“Even with the donation of books there was a problem in obtaining recent publications. Sir William Gregory rectified this by creating another Law declaring that three copies must be made of all prints and one to be given to the library,” explained Miss Akkarawita. This Law is still in effect which ensures a comprehensive local collection at the Museum but it was not until 1885 when missionary John Murdock insisted that a library should become a national institute and collect local volumes as well. Hence under No 1: of the Printers and Publishers Act of Britain all books were registered, three copies made and one of these given to the library. As a result the very first Sinhala print from 1737 is one of their collection.

The present quality of the books is due to the provisions taken by the British admired Miss Akkarawita. The original racks of seasoned wood still in use were specially made for the books she explained and each rack stands on an iron frame atop which stands a wooden stump and then the rack at least a foot off the ground. Walking around that familiar sweetened smell mixed with dust and a smell of old paper lingers, “that is the smell of citronella oil applied to the shelves,” the books are fumigated every now and then to prevent the damage caused by insects but as yet none have found a solution to preserve old paper. “This is a problem all of us face,” she said referring to the librarians at the National Archives Library as well. Even though micro-film and photography technology is at present in operation there is no way to conserve the pages of a first edition or the valuable copies of the last century now out of print.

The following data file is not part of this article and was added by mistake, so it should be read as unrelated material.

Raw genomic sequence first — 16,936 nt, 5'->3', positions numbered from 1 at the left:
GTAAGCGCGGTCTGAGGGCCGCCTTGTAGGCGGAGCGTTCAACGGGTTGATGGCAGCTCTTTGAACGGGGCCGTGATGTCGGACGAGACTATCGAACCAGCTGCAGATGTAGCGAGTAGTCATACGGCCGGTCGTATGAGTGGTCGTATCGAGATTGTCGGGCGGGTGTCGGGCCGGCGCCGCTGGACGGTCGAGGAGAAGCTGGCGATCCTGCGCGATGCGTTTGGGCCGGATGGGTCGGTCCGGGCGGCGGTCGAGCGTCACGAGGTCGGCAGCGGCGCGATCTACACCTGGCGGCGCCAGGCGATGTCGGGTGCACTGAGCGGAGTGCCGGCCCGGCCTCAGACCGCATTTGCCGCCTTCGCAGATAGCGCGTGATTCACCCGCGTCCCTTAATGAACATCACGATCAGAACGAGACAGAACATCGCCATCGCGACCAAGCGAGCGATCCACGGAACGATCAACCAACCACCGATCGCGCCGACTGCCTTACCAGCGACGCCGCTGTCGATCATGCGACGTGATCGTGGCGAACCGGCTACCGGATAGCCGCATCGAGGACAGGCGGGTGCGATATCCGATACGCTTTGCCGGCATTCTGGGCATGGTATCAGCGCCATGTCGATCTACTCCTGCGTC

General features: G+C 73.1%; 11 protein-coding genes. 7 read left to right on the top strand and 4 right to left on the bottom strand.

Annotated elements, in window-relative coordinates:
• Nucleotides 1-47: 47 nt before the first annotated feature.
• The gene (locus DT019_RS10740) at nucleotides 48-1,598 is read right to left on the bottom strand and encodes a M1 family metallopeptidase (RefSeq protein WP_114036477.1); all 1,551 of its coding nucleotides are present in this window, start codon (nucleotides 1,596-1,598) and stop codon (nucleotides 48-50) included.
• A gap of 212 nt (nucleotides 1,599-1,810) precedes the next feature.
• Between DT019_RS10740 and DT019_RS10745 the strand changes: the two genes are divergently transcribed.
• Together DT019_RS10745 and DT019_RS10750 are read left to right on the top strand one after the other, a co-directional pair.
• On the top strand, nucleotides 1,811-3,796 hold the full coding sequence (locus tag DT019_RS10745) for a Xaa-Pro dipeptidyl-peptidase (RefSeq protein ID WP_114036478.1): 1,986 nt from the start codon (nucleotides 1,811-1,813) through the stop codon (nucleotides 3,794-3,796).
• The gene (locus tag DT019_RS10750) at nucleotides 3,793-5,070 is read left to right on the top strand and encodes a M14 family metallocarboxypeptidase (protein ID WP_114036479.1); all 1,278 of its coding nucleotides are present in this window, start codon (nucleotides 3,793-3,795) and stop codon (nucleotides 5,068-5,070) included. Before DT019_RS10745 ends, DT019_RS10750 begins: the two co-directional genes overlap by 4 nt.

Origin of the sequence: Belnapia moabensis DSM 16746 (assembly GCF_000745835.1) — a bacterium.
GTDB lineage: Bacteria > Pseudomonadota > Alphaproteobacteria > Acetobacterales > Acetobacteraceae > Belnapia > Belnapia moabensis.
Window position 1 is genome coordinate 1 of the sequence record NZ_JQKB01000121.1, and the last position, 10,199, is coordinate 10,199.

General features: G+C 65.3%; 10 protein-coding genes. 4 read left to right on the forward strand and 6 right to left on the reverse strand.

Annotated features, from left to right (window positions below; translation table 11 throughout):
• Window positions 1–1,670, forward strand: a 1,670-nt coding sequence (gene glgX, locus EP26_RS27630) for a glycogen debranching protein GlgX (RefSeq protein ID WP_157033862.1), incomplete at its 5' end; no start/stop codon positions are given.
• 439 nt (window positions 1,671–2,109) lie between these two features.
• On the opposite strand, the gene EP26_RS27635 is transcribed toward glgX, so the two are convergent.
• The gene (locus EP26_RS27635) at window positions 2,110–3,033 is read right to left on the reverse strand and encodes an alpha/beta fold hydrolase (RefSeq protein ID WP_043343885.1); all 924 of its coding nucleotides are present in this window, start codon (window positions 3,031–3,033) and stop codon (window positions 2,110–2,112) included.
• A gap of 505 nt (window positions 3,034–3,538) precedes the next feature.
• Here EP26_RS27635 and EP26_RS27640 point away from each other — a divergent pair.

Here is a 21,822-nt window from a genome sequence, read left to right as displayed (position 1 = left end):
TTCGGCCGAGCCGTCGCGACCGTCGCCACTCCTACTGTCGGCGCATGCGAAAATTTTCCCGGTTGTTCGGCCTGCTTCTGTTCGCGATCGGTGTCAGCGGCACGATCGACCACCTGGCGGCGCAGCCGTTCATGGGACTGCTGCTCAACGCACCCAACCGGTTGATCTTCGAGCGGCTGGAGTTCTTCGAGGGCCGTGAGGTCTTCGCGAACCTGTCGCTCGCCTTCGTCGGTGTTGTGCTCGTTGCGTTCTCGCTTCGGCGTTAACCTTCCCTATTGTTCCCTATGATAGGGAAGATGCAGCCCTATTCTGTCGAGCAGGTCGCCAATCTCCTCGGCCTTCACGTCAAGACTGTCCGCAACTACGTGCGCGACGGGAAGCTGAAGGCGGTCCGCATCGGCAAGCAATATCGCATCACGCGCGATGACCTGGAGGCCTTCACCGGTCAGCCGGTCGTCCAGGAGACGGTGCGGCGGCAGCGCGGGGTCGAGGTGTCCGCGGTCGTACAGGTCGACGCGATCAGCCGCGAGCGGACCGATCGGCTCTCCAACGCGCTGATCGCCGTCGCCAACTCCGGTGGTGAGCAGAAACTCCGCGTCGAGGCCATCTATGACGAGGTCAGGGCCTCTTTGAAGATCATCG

“The mission of this library is quite different to others,” explained the librarian. “This is not a lending library but one for reference.” Open to all, six days a week, from 8.30am to 5.00pm for a small fee of eight rupees you can spend the entire day immersed in pages of the past. However Miss Akkarawita is quite saddened by the empty tables, “the reading habit is dying in our present generation everyone turns to the internet but it is just another cut & paste scenario, nothing is understood.” Many are even unaware as to the existence of such an institution. Perhaps a better sign board advertising its presence on the far side of the museum and a note to the visiting schools to take a turn in that direction could improve the situation.

Of course many would not be interested as it is only a reference library attracting a majority of researchers and under graduates but to change its regulations to a lending library would be disastrous knowing the destructive ways of our people, selfish and unconcerned that these precious tomes are a treasure like no other. Moore’s volumes of the Lepidotera of Ceylon from the 1880’s, Dr. Thwuites observations, the early descriptions of the island, “most of the books are related to the five units of the museum,” said Miss Akkarawita; Botany, Zoology, Entomology, Anthropology and Ethnology. Walking past the main entrance and towards the canteen a side passageway blocked by a brass chain is the doorway to the library. Even though the presence of this chain would turn away most it was the form in colonial times before the appearance of doors. Hence fashioned with a chain and saloon doors await the library.